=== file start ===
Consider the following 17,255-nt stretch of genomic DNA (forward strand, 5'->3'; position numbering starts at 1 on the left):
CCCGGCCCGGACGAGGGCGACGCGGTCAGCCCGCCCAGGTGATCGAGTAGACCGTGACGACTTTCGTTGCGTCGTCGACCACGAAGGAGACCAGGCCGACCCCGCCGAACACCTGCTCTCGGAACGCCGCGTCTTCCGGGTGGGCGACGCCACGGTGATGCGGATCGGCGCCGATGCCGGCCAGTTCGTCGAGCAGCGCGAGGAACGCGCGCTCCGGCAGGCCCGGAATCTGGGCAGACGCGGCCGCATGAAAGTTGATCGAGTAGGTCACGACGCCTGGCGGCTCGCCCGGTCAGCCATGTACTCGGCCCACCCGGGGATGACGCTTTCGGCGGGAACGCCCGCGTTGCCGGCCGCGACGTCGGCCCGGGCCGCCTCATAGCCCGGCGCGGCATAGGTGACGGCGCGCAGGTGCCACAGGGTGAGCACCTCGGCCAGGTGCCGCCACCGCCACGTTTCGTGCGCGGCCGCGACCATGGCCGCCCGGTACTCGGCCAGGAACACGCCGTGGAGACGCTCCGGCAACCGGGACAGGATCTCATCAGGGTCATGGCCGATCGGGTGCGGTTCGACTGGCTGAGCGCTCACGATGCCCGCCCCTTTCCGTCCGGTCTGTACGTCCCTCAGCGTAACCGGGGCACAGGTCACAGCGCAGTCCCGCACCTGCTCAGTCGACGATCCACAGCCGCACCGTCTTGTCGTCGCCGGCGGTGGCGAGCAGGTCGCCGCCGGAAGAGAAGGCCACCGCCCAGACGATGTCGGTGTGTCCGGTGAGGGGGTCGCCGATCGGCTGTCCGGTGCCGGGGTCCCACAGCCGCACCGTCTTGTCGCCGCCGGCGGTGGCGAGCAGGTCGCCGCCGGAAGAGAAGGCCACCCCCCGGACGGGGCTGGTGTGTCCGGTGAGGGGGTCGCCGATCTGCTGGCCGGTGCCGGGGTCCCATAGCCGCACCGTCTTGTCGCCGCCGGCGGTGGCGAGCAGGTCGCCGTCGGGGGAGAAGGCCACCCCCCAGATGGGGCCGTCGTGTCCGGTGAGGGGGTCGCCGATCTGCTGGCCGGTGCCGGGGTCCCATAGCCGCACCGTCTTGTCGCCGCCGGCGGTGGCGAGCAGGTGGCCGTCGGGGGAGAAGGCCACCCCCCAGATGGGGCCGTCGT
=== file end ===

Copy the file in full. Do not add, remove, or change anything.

Consider the following 17,255-nt stretch of genomic DNA (forward strand, 5'->3'; position numbering starts at 1 on the left):
CCCGGCCCGGACGAGGGCGACGCGGTCAGCCCGCCCAGGTGATCGAGTAGACCGTGACGACTTTCGTTGCGTCGTCGACCACGAAGGAGACCAGGCCGACCCCGCCGAACACCTGCTCTCGGAACGCCGCGTCTTCCGGGTGGGCGACGCCACGGTGATGCGGATCGGCGCCGATGCCGGCCAGTTCGTCGAGCAGCGCGAGGAACGCGCGCTCCGGCAGGCCCGGAATCTGGGCAGACGCGGCCGCATGAAAGTTGATCGAGTAGGTCACGACGCCTGGCGGCTCGCCCGGTCAGCCATGTACTCGGCCCACCCGGGGATGACGCTTTCGGCGGGAACGCCCGCGTTGCCGGCCGCGACGTCGGCCCGGGCCGCCTCATAGCCCGGCGCGGCATAGGTGACGGCGCGCAGGTGCCACAGGGTGAGCACCTCGGCCAGGTGCCGCCACCGCCACGTTTCGTGCGCGGCCGCGACCATGGCCGCCCGGTACTCGGCCAGGAACACGCCGTGGAGACGCTCCGGCAACCGGGACAGGATCTCATCAGGGTCATGGCCGATCGGGTGCGGTTCGACTGGCTGAGCGCTCACGATGCCCGCCCCTTTCCGTCCGGTCTGTACGTCCCTCAGCGTAACCGGGGCACAGGTCACAGCGCAGTCCCGCACCTGCTCAGTCGACGATCCACAGCCGCACCGTCTTGTCGTCGCCGGCGGTGGCGAGCAGGTCGCCGCCGGAAGAGAAGGCCACCGCCCAGACGATGTCGGTGTGTCCGGTGAGGGGGTCGCCGATCGGCTGTCCGGTGCCGGGGTCCCACAGCCGCACCGTCTTGTCGCCGCCGGCGGTGGCGAGCAGGTCGCCGCCGGAAGAGAAGGCCACCCCCCGGACGGGGCTGGTGTGTCCGGTGAGGGGGTCGCCGATCTGCTGGCCGGTGCCGGGGTCCCATAGCCGCACCGTCTTGTCGCCGCCGGCGGTGGCGAGCAGGTCGCCGTCGGGGGAGAAGGCCACCCCCCAGATGGGGCCGTCGTGTCCGGTGAGGGGGTCGCCGATCTGCTGGCCGGTGCCGGGGTCCCATAGCCGCACCGTCTTGTCGCCGCCGGCGGTGGCGAGCAGGTGGCCGTCGGGGGAGAAGGCCACCCCCCAGATGGGGCCGTCGT